Lessons From Air Safety

By Kevin Ashton

RFID could be the food supply chain's equivalent of the flight data recorder.

image_pdfimage_print

The United States started the year with two public tragedies: Peanut butter contaminated with salmonella killed nine people and sickened hundreds more, and an airplane carrying 49 people crashed into a house near Buffalo, N.Y., killing everyone on board, as well as one person on the ground. In both cases, government agencies charged with protecting public safety took swift action to determine what went wrong and prevent further loss of life.

In the case of the plane disaster, information was easy to obtain. Within hours of the crash, the investigators had recovered the plane’s voice and flight data recorders. Their final analysis of what caused the disaster may take 18 months, but they were able to rule out many possibilities and saw no reason to ground other aircraft. The public continued to fly.




Contrast this with the salmonella outbreak. It took about a month before someone who had eaten contaminated food became the subject of a public health investigation. Then investigators had to interview hundreds of people about what and where they had eaten, looking for foods only the sick had consumed. They tested samples of those foods. They found contamination in a wide variety of products, then looked for and discovered a common ingredient—peanut butter. They eventually learned where it had been produced and identified the source of the outbreak: a facility in Georgia owned by Peanut Corporation of America.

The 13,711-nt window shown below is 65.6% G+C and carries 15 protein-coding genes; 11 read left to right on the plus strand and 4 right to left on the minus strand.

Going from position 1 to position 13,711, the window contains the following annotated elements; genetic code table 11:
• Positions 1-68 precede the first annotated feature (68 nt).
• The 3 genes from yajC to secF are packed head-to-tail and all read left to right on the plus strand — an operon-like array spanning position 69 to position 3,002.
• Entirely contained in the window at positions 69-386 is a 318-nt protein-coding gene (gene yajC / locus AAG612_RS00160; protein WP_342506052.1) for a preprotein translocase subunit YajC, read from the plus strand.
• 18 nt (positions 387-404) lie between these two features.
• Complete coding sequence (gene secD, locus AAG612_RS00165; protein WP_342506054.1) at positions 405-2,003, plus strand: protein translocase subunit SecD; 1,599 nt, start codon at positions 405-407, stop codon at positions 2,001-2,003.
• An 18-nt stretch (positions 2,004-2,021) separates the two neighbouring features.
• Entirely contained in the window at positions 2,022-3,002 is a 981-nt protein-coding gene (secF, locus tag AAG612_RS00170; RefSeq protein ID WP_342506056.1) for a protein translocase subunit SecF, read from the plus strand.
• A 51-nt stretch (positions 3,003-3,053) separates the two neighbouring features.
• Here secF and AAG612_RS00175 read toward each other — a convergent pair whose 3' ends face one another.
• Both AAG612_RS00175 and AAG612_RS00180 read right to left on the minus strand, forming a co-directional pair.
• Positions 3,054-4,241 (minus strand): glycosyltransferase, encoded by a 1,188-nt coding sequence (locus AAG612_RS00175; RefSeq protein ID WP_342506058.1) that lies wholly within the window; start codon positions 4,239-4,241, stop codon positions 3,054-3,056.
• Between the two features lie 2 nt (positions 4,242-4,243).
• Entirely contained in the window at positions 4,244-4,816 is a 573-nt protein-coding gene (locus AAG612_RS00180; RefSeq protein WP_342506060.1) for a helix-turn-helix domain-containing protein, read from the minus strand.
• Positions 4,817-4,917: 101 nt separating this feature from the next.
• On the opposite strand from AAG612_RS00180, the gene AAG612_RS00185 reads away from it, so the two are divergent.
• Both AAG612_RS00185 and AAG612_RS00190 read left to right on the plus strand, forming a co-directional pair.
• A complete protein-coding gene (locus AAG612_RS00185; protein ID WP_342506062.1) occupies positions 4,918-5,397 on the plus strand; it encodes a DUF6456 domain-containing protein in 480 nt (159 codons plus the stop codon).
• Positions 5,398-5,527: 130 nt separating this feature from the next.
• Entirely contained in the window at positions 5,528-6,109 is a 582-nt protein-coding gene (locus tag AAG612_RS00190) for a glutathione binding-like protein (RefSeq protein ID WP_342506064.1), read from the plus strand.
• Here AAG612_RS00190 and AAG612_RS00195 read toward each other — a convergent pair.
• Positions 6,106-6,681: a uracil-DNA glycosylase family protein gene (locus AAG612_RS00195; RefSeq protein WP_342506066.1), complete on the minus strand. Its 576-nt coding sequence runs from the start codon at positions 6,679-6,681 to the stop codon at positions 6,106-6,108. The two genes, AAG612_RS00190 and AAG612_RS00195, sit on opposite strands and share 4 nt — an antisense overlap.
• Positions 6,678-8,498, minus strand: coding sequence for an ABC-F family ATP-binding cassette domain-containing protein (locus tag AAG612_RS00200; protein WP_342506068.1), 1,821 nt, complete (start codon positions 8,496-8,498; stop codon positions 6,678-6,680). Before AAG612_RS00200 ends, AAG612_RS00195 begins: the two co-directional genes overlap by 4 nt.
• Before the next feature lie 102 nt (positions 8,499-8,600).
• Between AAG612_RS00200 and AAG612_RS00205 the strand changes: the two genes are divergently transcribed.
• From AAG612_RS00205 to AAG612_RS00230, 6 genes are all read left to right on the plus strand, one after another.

The process took about two months—a remarkable accomplishment given the complexity of the problem. But during that time, more people were exposed to contaminated products. In addition, by the middle of February, sales of all peanut butter had dropped by 25 percent.

Air crashes and food contamination are two very different problems, but both are matters of life and death, with additional impacts on public confidence and the economy. For air safety, the government mandates the use of standard, high-technology data-capture systems to enable rapid analysis and containment of safety issues. For food safety, it does not.

But it could. RFID is the perfect technology for automatically tracking shipments of food products and ingredients. If food packaging contained RFID tags, investigators could quickly get an inventory of all the food in every place where sick people had eaten and look for patterns. Once they identified what caused the outbreak, an RFID-enabled food supply chain would make it much easier to quickly and accurately locate and recall all contaminated products.

The U.S. Department of Agriculture (USDA) is moving closer to adopting RFID for tracking cattle, and the U.S. Food and Drug Administration (FDA) is considering the technology for tracking pharmaceuticals. Now is the time to get serious about tracking food. A plane crash may be more dramatic than a jar of poisonous peanut butter, but both are deadly.

Kevin Ashton was cofounder and executive director of the Auto-ID Center.